When accessing benefits from your PPP fund, you’ll typically have the option to withdraw a tax-free lump sum of 25%, up to a maximum lifetime limit of €200,000. After this, you have several choices for the remainder of the balance, if any:

 

  1. Approved Retirement Fund (ARF): You can choose to invest the remaining balance in an Approved Retirement Fund (ARF), allowing the balance of your fund to have the potential to grow tax free, while accessing your pension.
  2. Annuity: Alternatively, you may opt to purchase an annuity, which provides a regular income stream for life or a specified period
  3. Taxable Lump Sum: Another option is to take the remaining balance as a taxable lump sum, subject to taxation according to applicable laws and regulations.

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Common Questions about Personal Pensions in Ireland (FAQ)

How much can I put into my personal pension?

There are no limits on the amount you can put into your personal pension; however, there are limits on income tax relief for pension contributions, meaning there’s a cap on the amount you can contribute annually while still being eligible for tax relief. This cap is determined by your age and is expressed as a percentage of your gross income, with the maximum gross income figure for relief purposes set at €115,000.

 

Age

Percentage of earnings you can contribute

Under age 30

15%

30 to 39

20%

40 to 49

25%

50 to 54

30%

55 to 59

35%

60 and above

40%

Can an employer pay into a personal pension plan

In simple terms, No. A personal pension is a retirement fund owned individually and registered under your name. Unlike corporate or workplace pension schemes where your employer may contribute, with a personal pension, only you have the authority to make contributions.

Employers can however pay into a PRSA (which is another type of retiement plan available to individuals).

What's the difference between a PRSA and a Personal Pension Plan

A Personal Retirement Savings Account (PRSA) functions similarly to a Personal Pension Plan (PPP) as another option for saving for retirement. It operates as an investment account dedicated to retirement savings. Contributions made to a PRSA are tax-deductible within specified limits. Unlike a PPP, you don’t necessarily need to have earned income or paid taxes to open a PRSA.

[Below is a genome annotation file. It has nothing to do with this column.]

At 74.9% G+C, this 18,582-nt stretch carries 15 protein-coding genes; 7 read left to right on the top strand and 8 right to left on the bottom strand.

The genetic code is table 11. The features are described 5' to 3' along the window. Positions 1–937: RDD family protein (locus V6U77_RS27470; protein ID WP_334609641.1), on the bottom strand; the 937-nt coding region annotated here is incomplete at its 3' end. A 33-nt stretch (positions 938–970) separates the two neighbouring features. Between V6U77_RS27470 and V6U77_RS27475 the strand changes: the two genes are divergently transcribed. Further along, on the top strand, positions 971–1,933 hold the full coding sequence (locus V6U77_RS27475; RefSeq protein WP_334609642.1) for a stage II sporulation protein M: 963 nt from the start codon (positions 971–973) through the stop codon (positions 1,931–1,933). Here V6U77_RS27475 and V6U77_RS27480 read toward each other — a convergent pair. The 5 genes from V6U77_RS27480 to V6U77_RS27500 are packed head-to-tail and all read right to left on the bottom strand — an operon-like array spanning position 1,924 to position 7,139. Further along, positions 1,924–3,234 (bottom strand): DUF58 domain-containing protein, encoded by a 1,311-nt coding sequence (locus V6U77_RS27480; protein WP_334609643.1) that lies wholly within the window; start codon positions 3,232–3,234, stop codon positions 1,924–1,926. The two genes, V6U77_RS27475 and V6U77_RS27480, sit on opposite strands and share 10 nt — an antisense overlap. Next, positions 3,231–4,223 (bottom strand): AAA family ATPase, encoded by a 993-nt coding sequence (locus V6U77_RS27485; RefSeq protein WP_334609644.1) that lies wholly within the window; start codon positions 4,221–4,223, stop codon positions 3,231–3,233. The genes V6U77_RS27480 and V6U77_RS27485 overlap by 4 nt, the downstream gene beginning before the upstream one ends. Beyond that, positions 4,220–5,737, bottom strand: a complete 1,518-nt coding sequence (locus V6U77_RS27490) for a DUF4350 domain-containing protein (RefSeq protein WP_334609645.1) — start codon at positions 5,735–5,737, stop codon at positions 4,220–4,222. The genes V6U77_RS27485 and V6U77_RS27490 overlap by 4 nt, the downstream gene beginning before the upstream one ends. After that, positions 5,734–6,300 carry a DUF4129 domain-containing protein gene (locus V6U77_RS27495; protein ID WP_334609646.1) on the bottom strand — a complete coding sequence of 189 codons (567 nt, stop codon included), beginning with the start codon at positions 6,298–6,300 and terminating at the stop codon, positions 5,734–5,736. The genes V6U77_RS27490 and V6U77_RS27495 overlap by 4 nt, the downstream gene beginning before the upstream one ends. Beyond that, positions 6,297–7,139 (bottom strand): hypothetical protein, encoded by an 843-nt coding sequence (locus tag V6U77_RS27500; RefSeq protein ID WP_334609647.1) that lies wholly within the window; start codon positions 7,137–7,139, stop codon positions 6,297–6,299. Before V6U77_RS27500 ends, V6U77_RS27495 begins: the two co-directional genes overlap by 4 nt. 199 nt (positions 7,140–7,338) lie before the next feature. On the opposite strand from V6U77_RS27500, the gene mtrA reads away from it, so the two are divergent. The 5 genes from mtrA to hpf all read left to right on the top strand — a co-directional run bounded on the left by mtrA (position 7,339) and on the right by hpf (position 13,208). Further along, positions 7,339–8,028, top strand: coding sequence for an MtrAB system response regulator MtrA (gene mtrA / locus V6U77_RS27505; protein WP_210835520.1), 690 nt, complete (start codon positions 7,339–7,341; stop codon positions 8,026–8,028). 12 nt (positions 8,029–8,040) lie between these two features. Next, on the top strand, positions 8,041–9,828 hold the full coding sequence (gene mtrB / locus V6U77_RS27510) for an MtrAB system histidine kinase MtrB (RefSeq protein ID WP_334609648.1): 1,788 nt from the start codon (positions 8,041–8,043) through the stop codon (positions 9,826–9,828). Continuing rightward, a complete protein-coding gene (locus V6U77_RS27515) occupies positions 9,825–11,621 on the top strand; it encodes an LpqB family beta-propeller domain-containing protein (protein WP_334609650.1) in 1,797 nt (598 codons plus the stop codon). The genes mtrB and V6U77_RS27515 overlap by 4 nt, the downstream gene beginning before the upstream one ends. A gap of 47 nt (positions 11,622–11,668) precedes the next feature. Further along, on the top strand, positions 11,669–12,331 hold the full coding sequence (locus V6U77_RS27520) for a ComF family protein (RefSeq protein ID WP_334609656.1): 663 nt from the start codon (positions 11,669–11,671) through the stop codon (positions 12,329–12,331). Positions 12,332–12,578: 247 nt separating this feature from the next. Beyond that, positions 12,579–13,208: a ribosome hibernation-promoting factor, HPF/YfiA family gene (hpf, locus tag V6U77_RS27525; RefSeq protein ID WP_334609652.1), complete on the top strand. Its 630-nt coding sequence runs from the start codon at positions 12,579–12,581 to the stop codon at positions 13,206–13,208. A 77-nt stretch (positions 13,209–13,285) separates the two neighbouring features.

Employers are required by law to offer access to at least one Standard PRSA if they don’t provide an occupational pension scheme or if certain limits apply to their existing scheme. Contributions to your PRSA can be made by you, your employer alone, or jointly by you and your employer.

There are two types of PRSAs available: standard PRSAs and non-standard PRSAs. The main differences between them are:

 

Standard (PRSA)

Non-standard (PRSA)

Capped charges Charges not capped
Limited choices of investment funds Wide range of investment funds

 

Can I take my money out if I need it?

The earliest you can withdraw your pension in Ireland is age 50. To be eligible for early withdrawal, you must have a pension with a former employer, an executive pension, or a PRSA, and satisfy a number of specific conditions, (if you want more information on conditions, please contact a financial advisor).

Determining the type of pension you hold and assessing the advantages and disadvantages of transferring it is crucial. We recommend discussing this with one of our Financial Advisors to determine eligibility of pension drawdown and understand the options available.

When accessing your pension, you have the option to take a tax-free lump sum of up to 25%. Here’s what you should keep in mind:

You’re typically allowed to withdraw up to 25% of your pension as a tax-free lump sum, upto a lifetime maximum of €200,000. For instance, if your pension is valued at €800,000, you can immediately withdraw €200,000 tax-free.

When assessing the value of your pension, it’s crucial to determine its type. Defined Benefit (DB) pensions often appear smaller than they actually are on annual statements. For example, if your statement indicates €30,000 per annum, your total pension savings could exceed €450,000.

Understanding the type of pension you have and its value is essential for evaluating whether early pension access is a sensible decision. Contact us today, to find out more.

What happens to a persons pension when they die?

If you die before accessing the benefits from your PPP fund, the value of the fund can be paid into your estate. In order to streamline this process, it’s essential you have an up-to-date, valid Will.